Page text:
A leading case on punitive damages regarding systemic failure to manage drivers’ hours in the interstate commercial driver fatigue context is Came v. Micou, 2005 WL 1500978 (M.D.Pa.,2005), in which the plaintiff overcame summary judgment on a claim for punitive damages.  Among the several factors considered in determining that the defendants’ conduct  constituted “reckless indifference to the rights of others” were failure to monitor the truck driver’s conduct,  failure to conduct any investigation into the driver’s hours of service,  re-dispatching the truck driver even though he had exceeded his hour of service limitations; and failure to have effective procedures in place to verify drivers’ hours of service when the company knew that hours of service regulations were in place to protect the safety of the monitoring public. 

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Among the FMCSR factors considered were (1) that the truck driver was in violation of hours of service under 49 C.F.R. 395.3(b)(2) and that the company should have been aware that the driver’s hours of service had exceeded legal limits; (2) that the truck driver was driving in a state of low mental arousal or fatigue at the time of the collision in violation of 49 C.F.R. 392.3; (3) that the truck driver falsified his time logs in violations of 49 C.F.R. 395.8; (4) that the trucking company failed to have an effective procedure in place to verify drivers’ hours of service and that the company’s flawed log auditing system allowed drivers to exceed hours of service limitations; (5) that the driver’s conduct was outrageous as he knew the hours of service regulations were in place to prevent fatigued drivers from operating large and heavy commercial motor vehicles; and (6) that the company’s policy, procedures and actions were outrageous in that their management and employees knew the hours of service regulations were in place to protect the safety of the monitoring public and knew hours of service was a problem in their operations
In Trotter v. B & W Cartage Co., Inc., 2d, 2006 WL 1004882 (S.D.Ill.,2006), the court considered the Federal Motor Carrier Safety Regulations and official Regulatory guidance issued by the Federal Highway Administration.  There was evidence in that case of violation of hours of service rules, fatigued driving, falsification of driver logs, and failure of management to adequately monitor drivers’ hours.

Similarly, in Bridges ex rel Wrongful Death Beneficiaries v. Enterprise Products Co., Inc.,  2007 WL 433242 (S.D.Miss.,2007), the court found that violation of hours of service rules and falsification of driver logs support denial of partial summary judgment on punitive damages.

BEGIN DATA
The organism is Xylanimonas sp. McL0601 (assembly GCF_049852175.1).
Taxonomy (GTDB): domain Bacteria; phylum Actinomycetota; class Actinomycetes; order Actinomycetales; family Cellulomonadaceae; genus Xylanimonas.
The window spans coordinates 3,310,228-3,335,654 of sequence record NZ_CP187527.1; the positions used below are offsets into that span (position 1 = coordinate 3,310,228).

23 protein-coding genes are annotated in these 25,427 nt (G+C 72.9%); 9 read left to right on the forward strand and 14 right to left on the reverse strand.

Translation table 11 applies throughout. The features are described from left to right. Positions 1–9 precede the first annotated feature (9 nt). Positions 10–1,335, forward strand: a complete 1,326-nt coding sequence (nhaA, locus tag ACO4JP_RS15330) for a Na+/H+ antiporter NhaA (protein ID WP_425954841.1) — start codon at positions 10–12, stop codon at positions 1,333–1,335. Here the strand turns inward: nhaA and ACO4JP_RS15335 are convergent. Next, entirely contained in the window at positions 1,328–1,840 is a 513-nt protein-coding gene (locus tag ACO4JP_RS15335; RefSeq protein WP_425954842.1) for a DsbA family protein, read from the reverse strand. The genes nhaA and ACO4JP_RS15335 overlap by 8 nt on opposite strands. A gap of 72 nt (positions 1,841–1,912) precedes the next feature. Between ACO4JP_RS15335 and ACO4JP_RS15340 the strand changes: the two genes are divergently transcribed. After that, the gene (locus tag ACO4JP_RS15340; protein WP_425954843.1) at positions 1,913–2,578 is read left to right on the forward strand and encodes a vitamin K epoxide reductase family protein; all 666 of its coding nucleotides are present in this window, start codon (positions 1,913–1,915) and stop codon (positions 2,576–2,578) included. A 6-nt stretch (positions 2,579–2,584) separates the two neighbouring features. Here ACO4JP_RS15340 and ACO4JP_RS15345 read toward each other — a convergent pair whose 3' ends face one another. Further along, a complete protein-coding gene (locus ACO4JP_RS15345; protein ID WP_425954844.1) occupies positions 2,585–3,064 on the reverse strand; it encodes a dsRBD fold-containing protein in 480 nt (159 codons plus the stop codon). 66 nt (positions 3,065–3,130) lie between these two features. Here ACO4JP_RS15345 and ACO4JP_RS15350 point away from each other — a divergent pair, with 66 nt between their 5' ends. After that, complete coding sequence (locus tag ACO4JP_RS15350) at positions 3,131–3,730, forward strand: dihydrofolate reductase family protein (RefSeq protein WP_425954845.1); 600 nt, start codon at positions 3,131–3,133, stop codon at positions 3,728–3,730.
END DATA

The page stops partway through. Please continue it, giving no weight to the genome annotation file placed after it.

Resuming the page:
Sometimes trucking companies claim that they outsourced all auditing of driver logs to an outside safety consultant, but the outside audit consisted of little more than adding up the numbers and checking for fuel theft, without comparing driver logs to dispatch logs, bills of lading and trip receipts.  Compliance with Federal Motor Carrier Safety Regulations cannot be abdicated by use of an outside consultant.  In Esteras v. TRW, Inc.,  2006 WL 2474049 (M.D.Pa.,2006.), a defendant trucking company delegated inspection and maintenance of trucks to a contractor and never checked to make sure the drag link and/or steering components of the tractor-truck were properly inspected and maintained in violation of the Federal Motor Carrier Safety Regulations. The court held that “a reasonable jury could conclude that failure to properly inspect and maintain the tractor/truck . . . constitutes reckless indifference to the rights of others . . . [and the] conduct was egregious as to warrant an award of punitive damages. . . .”

The Shigley Law Firm  represents plaintiffs in wrongful death and catastrophic injury cases statewide in Georgia, and in other states subject to the multijurisdictional practice and pro hac vice rules in each state. Ken Shigley was designated as a "SuperLawyer" in Atlanta Magazine and one of the "Legal Elite" in Georgia Trend Magazine. He is a Certified Civil Trial Advocate of the National Board of Trial Advocacy, Chair of the Southeastern Motor Carrier Liability Institute and former chair of the Georgia Insurance Law Institute. He particularly focuses on cases arising from truck wrecks and accidents (tractor trailers truck wrecks, semi truck wrecks,18 wheeler truck wrecks, big rig truck wrecks, log truck wrecks, dump truck wrecks.